Devils Tails from the Riverbank 4
The Day the Vikings Came.
Now then. I’m going to tell you a bit about our Viking Invasion down at Trent Lock because this is the completely off-the-wall stuff that makes our lives that little but less hum-drum and predictable. You’ll have heard of The Sealed Knot who get together, dress up in period costume and re-enact historical events. Well, there’s a different lot of similarly minded folk who concentrate their spare time on being Vikings in the same sort of manner. I guess The Sealed Knot need somebody to fight from time to time, don’t they? The idea was that they were going to launch their long-boat somewhere in the region of Trent Lock, paddle (or maybe sail?) up-river, through the lock at Sawley Marina (which hadn’t been invented then – but let’s not get too bogged down with that sort of detail) and finish up that day’s madventure somewhere higher up the Trent, where they were going to haul their boat up out of the river Viking-style and have a party (also presumably Viking-style with all that that entails – Mead? Ale? Tree-fighting? Pillaging? Settling down and establishing homesteads in Yorkshire? I don’t know. Perhaps we’ll find out when it comes out on the telly).
In the planning for their filming though, they hit upon a snag in that there weren’t going to be enough Vikings in their boat to drag it up out of the river. I imagine they’d normally have recruited the services of some local (and by this time, presumably slave) labour. In the event, having spent a bit of time scouting the area for a suitable slipway to launch from, they discovered Devil’s Elbow Rowing Club and hit upon the idea that, as evening drew near and they wanted to get ready for their party, who should come rowing by but a helpful boat-load of 20th century oarsmen and women who beach their craft alongside and lend them a hand. Everybody then mucks in and they haul their long-boat up onto the sort of beach that 9th century cattle would use when they wanted to go for a paddle in the river; a tradition that’s been evidently handed down from cow to calf for countless generations since, because the film’s producer managed to find a very fine (and very recently used) example about half a mile upstream of where the Trent goes under the M1.
That was the bit of the plot that we were involved in, as far as I know it. The rest, I hope to find out when it gets broadcast, which we have just heard will be on Channel 4 at 8pm on Easter Sunday (21st April). Prime time telly. Wow!! We’re going to be famous, at least some of us are, for a short while until the ripples have all died down again. It all sounds completely bonkers, so It’d be a terrible shame to miss it. Beats the pants off politics anyway. The great irony here though is that you’ll probably be reading this at least three days too late as we weren’t told about it in time to catch the previous issue of the Website Extra, unless the fickle nature of broadcasting scheduling has a late part to play. The film is called ‘Britain’s Viking Graveyard’ and the presenter’s name is Mark Horton. He’s an archaeologist and often on TV, from what I’m told. If you missed it, then I expect the clever ones amongst you will presumably know how to dredge it up off the internet or on catch-up TV or something (dredge-up TV?).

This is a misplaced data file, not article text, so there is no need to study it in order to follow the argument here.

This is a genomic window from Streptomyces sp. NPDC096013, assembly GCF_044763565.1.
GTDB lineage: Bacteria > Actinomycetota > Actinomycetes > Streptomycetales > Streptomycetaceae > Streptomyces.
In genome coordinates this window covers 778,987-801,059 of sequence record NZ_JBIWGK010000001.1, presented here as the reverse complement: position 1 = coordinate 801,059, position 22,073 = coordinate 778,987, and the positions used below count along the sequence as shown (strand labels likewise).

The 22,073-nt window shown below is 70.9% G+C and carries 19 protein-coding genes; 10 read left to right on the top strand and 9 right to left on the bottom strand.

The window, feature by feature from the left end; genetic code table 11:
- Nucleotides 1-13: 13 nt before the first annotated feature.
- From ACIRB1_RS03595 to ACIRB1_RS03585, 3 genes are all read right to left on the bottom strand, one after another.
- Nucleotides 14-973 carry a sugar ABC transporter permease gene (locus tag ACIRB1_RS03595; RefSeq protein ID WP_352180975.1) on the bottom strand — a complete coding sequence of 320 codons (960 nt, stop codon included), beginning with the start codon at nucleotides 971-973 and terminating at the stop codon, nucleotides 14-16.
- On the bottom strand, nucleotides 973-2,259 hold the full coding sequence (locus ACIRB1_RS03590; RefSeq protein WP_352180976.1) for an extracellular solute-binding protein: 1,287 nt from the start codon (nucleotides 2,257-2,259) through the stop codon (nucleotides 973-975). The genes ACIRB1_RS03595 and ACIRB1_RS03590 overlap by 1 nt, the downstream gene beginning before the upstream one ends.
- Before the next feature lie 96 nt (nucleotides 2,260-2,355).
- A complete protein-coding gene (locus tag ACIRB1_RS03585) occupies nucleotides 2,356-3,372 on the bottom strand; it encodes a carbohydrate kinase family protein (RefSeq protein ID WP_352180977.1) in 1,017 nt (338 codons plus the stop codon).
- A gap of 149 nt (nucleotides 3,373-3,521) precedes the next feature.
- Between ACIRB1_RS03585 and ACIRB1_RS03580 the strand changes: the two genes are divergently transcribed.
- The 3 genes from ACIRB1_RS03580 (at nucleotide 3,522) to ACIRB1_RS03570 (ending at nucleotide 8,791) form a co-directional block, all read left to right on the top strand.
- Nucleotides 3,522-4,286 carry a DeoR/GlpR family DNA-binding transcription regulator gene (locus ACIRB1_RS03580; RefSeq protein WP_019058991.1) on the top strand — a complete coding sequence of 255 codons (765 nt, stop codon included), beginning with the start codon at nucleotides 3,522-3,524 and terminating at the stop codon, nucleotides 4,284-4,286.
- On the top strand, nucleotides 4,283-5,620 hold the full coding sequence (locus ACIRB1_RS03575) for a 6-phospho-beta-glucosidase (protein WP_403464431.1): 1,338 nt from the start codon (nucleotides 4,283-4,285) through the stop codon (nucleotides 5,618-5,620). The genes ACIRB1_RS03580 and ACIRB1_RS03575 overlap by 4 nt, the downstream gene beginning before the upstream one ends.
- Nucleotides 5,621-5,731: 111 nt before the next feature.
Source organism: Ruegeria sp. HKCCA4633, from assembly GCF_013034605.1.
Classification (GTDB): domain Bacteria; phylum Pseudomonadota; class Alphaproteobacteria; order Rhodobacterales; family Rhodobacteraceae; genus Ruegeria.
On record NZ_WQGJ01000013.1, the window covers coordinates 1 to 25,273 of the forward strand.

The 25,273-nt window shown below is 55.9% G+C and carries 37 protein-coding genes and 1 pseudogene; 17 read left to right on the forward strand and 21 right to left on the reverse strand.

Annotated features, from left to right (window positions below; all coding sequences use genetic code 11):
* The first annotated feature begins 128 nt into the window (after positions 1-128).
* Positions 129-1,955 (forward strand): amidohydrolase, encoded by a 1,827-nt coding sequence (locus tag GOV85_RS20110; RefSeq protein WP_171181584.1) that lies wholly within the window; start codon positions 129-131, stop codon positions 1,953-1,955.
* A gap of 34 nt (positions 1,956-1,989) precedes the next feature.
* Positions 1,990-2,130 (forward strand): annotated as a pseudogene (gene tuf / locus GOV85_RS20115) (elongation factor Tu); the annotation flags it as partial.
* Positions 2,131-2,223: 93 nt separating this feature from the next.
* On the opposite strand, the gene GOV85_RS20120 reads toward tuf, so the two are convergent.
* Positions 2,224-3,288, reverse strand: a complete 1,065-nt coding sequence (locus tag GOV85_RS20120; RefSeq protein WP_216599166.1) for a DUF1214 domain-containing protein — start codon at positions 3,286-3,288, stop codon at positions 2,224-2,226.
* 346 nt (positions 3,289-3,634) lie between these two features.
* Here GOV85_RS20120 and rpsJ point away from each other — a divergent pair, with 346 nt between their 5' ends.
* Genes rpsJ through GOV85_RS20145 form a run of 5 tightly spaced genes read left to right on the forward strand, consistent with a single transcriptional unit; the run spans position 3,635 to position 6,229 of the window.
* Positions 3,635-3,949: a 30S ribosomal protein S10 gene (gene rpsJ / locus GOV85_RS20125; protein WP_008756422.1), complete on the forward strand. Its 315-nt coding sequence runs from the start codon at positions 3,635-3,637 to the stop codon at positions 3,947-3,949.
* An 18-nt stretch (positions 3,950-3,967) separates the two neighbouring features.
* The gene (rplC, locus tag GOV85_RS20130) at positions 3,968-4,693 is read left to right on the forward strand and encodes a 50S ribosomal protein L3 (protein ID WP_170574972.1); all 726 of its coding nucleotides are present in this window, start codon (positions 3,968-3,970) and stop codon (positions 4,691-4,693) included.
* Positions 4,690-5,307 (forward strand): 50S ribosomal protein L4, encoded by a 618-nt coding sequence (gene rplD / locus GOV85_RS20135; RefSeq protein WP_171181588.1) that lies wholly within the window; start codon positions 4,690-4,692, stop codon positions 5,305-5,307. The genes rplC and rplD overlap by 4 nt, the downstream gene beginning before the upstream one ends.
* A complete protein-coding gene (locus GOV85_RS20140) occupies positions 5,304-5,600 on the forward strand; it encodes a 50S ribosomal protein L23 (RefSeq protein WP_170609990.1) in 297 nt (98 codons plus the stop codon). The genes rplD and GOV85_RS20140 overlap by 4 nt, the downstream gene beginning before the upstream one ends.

So, if any of you were flung into panic and confusion by the presence of a Viking pillaging party making its stately progress up the Trent one very windy Saturday last October (the 13th, to be precise), accompanied by a safety launch and a filming drone, hopefully this will set your mind at rest. They’d found a slip-way big enough to launch from just a little way up the River Soar at Redhill Marina, having found ours at the sailing club not nearly manly enough, so you might have seen them anywhere from there up to just past the M1 above Sawley Marina. The film will hopefully tell us whether they made it all the way up to Repton or not.
I had intended to tell you a bit about how our club started and where we got our name from and that sort of thing. The story features our founding mother, Jooles Paillin, quite a lot (presumably, by the time you read this I’ll have found out whether or not she minds me calling her that). She’s currently embarking on a plan to row across the Atlantic. Quite a long way when you think about it, so that should give you some idea of what she’s like. Anyway, I’ve kicked her can down the road a bit to squeeze the Vikings in (even if they are three days too late) so I’ll tell you more about that next time. Also, our Learn-to-Row course will be running this year for five Tuesday evenings (starting on 30th April). There are still places available I think, so if you fancy trying your hand at rowing then please get in touch with our membership secretary by email (firstname.lastname@example.org) or via this web-page (http://www.devilselbowrowing.co.uk/learn-to-row.php).
Devil’s Elbow Rowing Club – Recreational Captain